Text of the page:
Organized by André Bächtiger in collaboration with the IZKT (Internationales Zentrum für Kultur- und Technikforschung der Universität Stuttgart), the workshop aimed at clarifying longstanding conceptual issues while at the same time sketching future avenues for deliberative practice and research. The workshop was organized in connection with the forthcoming Oxford Handbook of Deliberative Democracy (eds. André Bächtiger, John Dryzek, Jane Mansbridge and Mark Warren).
A first part of the workshop was dedicated to conceptual issues. Habermas partly contested a minimal (and pluralistic) conception of deliberative democracy, defining deliberation as “mutual communication that involves weighing and reflecting on preferences, values and interests regarding matters of common concern.” (Introduction to the Handbook). According to Habermas, such a minimal definition may be “too liberal” and “individualistic”, underestimating the importance of an inclusive and intersubjectively-shared argumentative process, where participants develop consensual and binding norms together. Such an inclusive and intersubjectively-shared process, so Habermas, is essential to produce legitimacy and social integration in modern societies where a commonly shared religious or moral frame is absent.
Epistemic dimensions of deliberative democracy
A second part of the workshop focused on the epistemic dimensions of deliberative democracy. In a fascinating exchange between Jürgen Habermas and Hélène Landemore, two visions of epistemic deliberation emerged: a fully proceduralist vision of epistemic advancement, on the one hand, where participants develop epistemically better answers in the deliberative process in a “co-creative” process (Habermas); and a more procedure-independent vision of epistemic advancement, on the other hand, where “truth” is given externally and is “discovered” by the participants in the deliberative process (Landemore).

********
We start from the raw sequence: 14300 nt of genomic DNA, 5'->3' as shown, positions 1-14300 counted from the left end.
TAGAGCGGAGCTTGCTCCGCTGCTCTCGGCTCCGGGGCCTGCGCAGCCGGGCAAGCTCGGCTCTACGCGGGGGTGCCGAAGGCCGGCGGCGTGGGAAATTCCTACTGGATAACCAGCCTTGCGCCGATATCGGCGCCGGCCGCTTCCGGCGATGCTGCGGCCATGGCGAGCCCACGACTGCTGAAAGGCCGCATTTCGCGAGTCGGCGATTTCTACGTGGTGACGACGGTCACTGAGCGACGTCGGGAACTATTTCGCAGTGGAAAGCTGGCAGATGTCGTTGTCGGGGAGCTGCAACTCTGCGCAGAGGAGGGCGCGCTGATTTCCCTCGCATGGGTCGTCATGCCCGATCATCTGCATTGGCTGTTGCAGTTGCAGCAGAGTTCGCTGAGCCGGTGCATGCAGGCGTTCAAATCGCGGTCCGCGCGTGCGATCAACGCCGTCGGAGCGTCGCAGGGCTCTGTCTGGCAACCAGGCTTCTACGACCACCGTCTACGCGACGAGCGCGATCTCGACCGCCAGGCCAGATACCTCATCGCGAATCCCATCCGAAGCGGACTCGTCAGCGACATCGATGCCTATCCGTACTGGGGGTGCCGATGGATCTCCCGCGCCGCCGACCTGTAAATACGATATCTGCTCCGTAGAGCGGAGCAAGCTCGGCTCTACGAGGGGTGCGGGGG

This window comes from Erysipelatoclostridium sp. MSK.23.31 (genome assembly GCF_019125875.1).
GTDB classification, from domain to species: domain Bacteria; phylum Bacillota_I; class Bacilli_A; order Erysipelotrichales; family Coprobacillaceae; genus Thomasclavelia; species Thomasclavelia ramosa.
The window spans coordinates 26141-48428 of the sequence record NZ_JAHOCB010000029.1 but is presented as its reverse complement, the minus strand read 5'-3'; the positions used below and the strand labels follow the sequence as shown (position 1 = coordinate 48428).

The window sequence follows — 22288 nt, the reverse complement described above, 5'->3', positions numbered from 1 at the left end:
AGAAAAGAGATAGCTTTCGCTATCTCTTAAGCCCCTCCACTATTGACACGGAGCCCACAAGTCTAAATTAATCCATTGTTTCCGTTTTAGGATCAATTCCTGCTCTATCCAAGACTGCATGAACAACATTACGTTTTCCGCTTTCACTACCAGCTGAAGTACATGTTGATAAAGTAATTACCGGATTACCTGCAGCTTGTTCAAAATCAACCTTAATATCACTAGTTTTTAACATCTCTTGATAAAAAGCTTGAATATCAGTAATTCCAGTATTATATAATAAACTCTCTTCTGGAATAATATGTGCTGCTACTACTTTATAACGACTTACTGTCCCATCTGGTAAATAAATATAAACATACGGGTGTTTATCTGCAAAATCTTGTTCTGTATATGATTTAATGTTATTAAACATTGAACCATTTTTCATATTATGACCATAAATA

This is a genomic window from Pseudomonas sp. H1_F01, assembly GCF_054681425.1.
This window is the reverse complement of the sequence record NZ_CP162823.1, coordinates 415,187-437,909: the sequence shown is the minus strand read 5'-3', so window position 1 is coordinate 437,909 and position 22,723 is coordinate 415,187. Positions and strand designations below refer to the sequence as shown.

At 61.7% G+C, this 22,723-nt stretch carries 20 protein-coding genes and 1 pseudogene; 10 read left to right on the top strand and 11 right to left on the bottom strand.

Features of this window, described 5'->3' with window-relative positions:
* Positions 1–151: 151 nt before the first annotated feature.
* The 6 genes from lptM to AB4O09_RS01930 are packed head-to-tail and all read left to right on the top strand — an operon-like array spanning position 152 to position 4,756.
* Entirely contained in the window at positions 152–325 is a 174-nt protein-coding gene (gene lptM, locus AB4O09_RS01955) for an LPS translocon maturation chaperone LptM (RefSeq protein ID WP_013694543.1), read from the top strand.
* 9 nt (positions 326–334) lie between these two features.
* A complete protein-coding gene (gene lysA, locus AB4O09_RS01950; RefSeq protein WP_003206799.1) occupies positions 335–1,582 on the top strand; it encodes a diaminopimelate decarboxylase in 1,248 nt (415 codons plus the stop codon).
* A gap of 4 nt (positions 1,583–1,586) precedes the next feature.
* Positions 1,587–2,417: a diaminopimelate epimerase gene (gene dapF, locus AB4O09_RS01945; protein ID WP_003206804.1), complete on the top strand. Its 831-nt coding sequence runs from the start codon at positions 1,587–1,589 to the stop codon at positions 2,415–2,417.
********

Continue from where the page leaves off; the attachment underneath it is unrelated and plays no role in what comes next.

Deliberation and Framing
A final part of the workshop explored the links between deliberation and one of its main contenders in the analysis of political communication, ´framing´. While many define “framing” as the selective emphasis of political reality by strategic elite actors, deliberation is usually seen as bottom-up and authentic communicative process. Rune Slothuus argued that framing can entail normative dimensions as well: competing frames by responsible political elites can help citizens to make reasonable political choices. There was agreement that there is no “neutral” communication or deliberation: every communication is “framed”, i.e. emphasizes some aspects of reality and ignores others. Hence future research should engage in bridge-building activities between framing and deliberation.
The workshop ended with an emotional appeal by Jürgen Habermas to understand “the force of the better argument” as a key element to make democracies viable in the 21st century.